If you walk through Columbia Park in North Portland, you might notice an area filled with ferns, prickly Oregon grape, logs and deep purple hellebore flowers where there was once a muddy patch of land.
Small gardens with a combination of native and ornamental plants have popped up all over Portland parks. These areas, called nature patches, are more than just a pretty spot to rest—they are the result of Portland Parks and Recreation’s initiative to introduce sustainable landscaping to Portland’s green spaces which began in Fall 2017.
Sustainable landscaping practices offer an ecologically friendly alternative to traditional landscaping, which often involves the use of pesticides, herbicides and excessive amounts of water to maintain the rolling green grass seen in most parks. Instead, the nature patches, part of the Ecologically Sustainable Landscapes Initiative, supply habitats which contain fresh berries for local birds and flowers that bloom throughout the year for pollinating insects.
Ecologically Sustainable Landscapes Program Coordinator at Portland Parks and Recreation, Eric Rosewall, is head of this project.
The nature patches “serve both hummingbirds, bumblebees and all the [local] wildlife, but also invite people in to learn, explore and relax,” Rosewall said.
Rosewall described how the gardens were placed in underutilized areas of parks or areas that have some sort of maintenance issues. For example, Rachel Burdon, president of Friends of Columbia Park, said that the Columbia Park nature patch had been strategically planted where there had been mild drainage issues.
These drainage issues caused the mud hikers saw before the nature patches were planted. According to the detailed sign outside the patch, the garden creates healthy soil enriched with fallen leaves and twigs that are intentionally left on the ground to decompose.
Burdon explained that Friends of Columbia Park, a volunteer-run organization dedicated to protecting and maintaining Columbia Park, teamed up with Portland Parks and Recreation to plan the project and recruit volunteers to place the plants—a community event in and of itself.
“We had probably 60 or 70 people that came out to help volunteer for the planting of the nature patch,” Burdon said.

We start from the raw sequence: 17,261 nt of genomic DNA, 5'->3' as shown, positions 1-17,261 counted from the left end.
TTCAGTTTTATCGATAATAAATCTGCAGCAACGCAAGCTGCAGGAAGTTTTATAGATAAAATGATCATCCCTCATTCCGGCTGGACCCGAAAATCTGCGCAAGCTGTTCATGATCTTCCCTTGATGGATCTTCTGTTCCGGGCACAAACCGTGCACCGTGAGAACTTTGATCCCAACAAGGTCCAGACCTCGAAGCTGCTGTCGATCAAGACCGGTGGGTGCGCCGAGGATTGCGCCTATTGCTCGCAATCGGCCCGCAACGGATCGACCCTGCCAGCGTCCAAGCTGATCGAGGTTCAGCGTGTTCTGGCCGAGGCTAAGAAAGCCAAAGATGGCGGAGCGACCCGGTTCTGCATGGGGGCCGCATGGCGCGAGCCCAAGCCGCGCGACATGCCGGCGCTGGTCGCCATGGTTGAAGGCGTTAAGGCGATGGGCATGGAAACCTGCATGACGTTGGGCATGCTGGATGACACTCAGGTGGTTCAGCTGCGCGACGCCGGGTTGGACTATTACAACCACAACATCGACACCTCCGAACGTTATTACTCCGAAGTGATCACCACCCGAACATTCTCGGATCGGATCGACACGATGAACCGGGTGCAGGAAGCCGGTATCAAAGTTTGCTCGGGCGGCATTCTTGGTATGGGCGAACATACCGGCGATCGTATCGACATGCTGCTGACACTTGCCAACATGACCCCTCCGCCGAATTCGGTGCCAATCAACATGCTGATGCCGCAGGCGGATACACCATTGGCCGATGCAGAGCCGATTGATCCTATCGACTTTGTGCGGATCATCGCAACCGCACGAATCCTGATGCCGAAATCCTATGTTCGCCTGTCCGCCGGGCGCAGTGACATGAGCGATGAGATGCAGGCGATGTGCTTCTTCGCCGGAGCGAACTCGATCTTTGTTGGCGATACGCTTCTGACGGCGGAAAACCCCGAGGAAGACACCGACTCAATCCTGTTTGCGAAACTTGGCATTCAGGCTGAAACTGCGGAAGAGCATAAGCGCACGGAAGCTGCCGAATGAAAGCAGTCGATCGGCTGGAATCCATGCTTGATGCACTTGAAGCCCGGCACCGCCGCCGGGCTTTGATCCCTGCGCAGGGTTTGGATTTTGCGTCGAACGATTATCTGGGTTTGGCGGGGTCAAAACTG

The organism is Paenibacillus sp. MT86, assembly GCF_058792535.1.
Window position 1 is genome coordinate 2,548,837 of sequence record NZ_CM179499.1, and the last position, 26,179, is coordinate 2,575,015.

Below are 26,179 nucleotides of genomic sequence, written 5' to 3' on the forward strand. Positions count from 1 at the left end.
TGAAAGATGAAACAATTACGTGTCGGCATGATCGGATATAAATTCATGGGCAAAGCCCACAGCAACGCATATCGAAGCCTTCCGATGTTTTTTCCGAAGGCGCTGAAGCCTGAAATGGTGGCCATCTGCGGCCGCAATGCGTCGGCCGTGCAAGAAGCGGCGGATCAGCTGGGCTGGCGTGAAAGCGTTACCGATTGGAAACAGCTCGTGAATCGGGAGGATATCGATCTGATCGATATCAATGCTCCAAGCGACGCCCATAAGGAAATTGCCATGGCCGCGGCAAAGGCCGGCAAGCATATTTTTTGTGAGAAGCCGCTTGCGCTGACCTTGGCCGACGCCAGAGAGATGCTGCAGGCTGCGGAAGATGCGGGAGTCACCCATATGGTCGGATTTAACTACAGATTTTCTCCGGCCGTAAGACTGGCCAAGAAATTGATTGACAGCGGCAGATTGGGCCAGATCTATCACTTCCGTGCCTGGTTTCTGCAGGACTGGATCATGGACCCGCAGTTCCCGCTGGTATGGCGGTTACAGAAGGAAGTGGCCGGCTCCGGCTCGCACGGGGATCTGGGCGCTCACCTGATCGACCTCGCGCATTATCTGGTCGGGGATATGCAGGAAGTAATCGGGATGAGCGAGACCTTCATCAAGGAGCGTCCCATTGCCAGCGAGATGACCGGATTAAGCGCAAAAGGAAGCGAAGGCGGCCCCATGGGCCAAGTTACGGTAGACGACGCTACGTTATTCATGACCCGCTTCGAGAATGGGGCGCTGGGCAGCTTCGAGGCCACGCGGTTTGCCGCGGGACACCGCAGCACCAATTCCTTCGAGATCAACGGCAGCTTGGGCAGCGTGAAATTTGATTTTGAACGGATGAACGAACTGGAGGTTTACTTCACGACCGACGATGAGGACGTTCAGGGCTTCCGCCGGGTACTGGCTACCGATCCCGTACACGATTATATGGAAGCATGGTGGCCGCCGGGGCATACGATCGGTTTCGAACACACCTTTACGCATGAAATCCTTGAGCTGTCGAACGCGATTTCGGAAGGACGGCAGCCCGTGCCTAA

Rosewall said the idea for the program took shape after the successful restoration of Crystal Springs Creek in Westmoreland Park in Southeast Portland. The project involved the addition of a natural play space for children in the park and the return of local salmon populations to the newly restored creek.
The Parks Department was inspired by the positive change the project brought to the area. Rosewall and his team brainstormed how they could pursue restoration projects that were quicker and more cost-effective that could serve additional neighborhoods across Portland in a similar way.
The Parks Department eventually drafted a plan for a pilot project to plant nature patches in 10 parks over five years. The pilot is almost finished, and it will continue the project in more parks across Portland.
“The city has over 150 developed parks that could all benefit from a closer connection to nature, improved local ecology and expanded horticultural interest,” Rosewall said.
Sustainable landscaping is spreading to other areas beyond Portland. Halifax, Canada recently implemented a similar program while Vancouver, Washington works toward additional nature patches in their local parks.
Whether they volunteer or simply take a moment to stand among the plants, Rosewall stressed that the nature patches will make nature more easily accessible to Portlanders who may not engage with nature regularly.
“We’ve got to give people a tranquil place to experience the natural world,” Rosewell said.
Interested volunteers can sign-up through a Google Form on the Portland Parks and Recreation Nature Patches program website, portland.gov/parks/nature-patches.